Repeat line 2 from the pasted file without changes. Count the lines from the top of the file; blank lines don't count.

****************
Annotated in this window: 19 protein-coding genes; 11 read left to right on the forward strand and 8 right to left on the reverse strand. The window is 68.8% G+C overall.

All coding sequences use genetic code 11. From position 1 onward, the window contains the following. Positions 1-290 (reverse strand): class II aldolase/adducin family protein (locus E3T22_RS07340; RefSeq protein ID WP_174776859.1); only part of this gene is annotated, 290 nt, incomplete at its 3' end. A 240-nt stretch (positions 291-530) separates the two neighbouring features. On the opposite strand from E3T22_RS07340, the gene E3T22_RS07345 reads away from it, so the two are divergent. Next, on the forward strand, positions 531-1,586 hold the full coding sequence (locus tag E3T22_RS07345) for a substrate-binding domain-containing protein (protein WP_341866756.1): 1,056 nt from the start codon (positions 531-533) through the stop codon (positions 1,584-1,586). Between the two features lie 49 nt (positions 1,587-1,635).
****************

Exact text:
All coding sequences use genetic code 11. From position 1 onward, the window contains the following. Positions 1-290 (reverse strand): class II aldolase/adducin family protein (locus E3T22_RS07340; RefSeq protein ID WP_174776859.1); only part of this gene is annotated, 290 nt, incomplete at its 3' end. A 240-nt stretch (positions 291-530) separates the two neighbouring features. On the opposite strand from E3T22_RS07340, the gene E3T22_RS07345 reads away from it, so the two are divergent. Next, on the forward strand, positions 531-1,586 hold the full coding sequence (locus tag E3T22_RS07345) for a substrate-binding domain-containing protein (protein WP_341866756.1): 1,056 nt from the start codon (positions 531-533) through the stop codon (positions 1,584-1,586). Between the two features lie 49 nt (positions 1,587-1,635).